Yamaha Pro 500 Headphones Review
- Product Name: Pro 500 Headphones
- Manufacturer: Yamaha
- Review Date: January 20, 2013 13:30
- MSRP: $399.95
- First Impression: Pretty Cool
- Design: Over-ear, closed back, rigid aluminum alloy earcup
- Driver Type: Dynamic, neodymium magnet
- Driver Unit: 2” (50 mm)
- Impedance: 23 ohms @ 1kHz
- Maximum Power: 1,000 mW
- Sound Pressure Level: 106 dB ±3 dB (1 kHz, 1 mW)
- Frequency Response: 20 Hz – 20 kHz
- Weight (without Cable): 13 oz (369 g)
- Ports: Dual 1/8” (3.5 mm) input/output, one each on the left and right earcups
- Cable Length: CABLE A: 4 ft (1.2 m) detachable, tangle-resistant flat cable with remote/mic optimized for Apple devices; CABLE B: 10 ft (3 m) detachable, tangle-resistant flat cable
- Connectors: CABLE A: Gold-plated 1/8” (3.5 mm) male-to-male mini stereo with L-type on one end; CABLE B: 1/8" (3.5 mm) male-to-male mini stereo
- Included: Semi-rigid carrying case; detachable, tangle-resistant flat cable (4 ft/1.2 m) with in-line remote/mic optimized for Apple devices; detachable, tangle-resistant flat cable (10 ft/3 m); gold-plated 1/4” adapter; cleaning cloth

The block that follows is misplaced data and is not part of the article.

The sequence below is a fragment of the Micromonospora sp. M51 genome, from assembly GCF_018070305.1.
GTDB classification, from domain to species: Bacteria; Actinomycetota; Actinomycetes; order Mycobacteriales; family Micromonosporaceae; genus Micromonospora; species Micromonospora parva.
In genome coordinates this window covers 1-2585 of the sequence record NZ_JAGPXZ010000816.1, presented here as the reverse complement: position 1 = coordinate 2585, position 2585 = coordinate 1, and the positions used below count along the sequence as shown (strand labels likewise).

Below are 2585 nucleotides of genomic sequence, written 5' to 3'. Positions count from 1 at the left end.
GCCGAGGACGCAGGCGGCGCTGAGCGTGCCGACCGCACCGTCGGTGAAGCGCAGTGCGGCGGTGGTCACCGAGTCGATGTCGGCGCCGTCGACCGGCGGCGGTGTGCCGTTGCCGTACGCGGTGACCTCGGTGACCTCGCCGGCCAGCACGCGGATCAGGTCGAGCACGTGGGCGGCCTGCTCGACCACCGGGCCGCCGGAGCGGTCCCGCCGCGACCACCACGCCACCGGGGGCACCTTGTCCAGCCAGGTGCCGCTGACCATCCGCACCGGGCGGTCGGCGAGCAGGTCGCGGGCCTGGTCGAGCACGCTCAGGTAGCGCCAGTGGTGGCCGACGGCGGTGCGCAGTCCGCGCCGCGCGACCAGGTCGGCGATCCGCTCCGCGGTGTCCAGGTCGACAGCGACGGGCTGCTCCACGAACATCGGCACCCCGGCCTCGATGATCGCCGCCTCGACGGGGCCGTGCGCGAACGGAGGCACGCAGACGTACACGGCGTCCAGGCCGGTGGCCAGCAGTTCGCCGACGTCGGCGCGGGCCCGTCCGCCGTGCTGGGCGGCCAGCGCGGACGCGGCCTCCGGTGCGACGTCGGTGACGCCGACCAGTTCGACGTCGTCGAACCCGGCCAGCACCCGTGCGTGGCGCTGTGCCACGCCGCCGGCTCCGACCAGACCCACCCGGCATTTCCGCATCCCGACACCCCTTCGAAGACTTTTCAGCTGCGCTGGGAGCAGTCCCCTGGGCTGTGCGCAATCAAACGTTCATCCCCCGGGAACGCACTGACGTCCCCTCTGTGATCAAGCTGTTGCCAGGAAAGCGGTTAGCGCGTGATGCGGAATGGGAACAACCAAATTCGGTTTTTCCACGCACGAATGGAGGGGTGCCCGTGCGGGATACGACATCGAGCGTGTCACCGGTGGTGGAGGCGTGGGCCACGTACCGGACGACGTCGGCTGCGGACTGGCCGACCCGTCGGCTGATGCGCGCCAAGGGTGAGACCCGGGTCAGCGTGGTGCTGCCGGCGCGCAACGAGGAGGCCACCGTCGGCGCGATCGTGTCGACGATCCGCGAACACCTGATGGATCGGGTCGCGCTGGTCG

It's been a little while since I did a real over-the-ear headphone review. It's not that I've lost interest in headphones, it's just that I hadn't experienced a set that impressed me enough from the outside so as to draw my attention. The Yamaha Pro 500s grabbed our attention... from across the room. They're a bold design, with a folding unibody that is about as far a cry from the well-regarded Yamaha HP-1 Orthodynamics as you will find. They actually fit in well with the European-sleek look that dominates recent products from Beats, Fanny Wang and even Denon. Our review sample came in Racing Blue but the phones are also available in Piano Black for the less adventurous. They break down into a pretty compact package- all of which fits into a cool case. I'm just going to go over a few basic physical details and then get right to the listening tests, because after doing a bunch of these reviews...well, that's what really matters. In fact for most of you that's really all that matters.
But I don't want to gloss over the fit, because we found these phones to be just a hair too small in the ear cup - they don't quite encapsulate your entire ear. Overall, however, they run a bit large- which is great for my huge melon, but if you have a pinhead, like Clint over there, you're going to get a little sore up top where the extra weight gets supported by a very small area at the top of your head. The primary cord is a flat rubberized model that can be plugged into either earphone cup- very handy and ingenious. The multimedia cord, also flat, provides the expected three-button smart-phone-compatible controls but even that is a bit fancy, with a subtle rocking action providing the button activation for the volume controls above and below the central button which bears Yamaha's logo.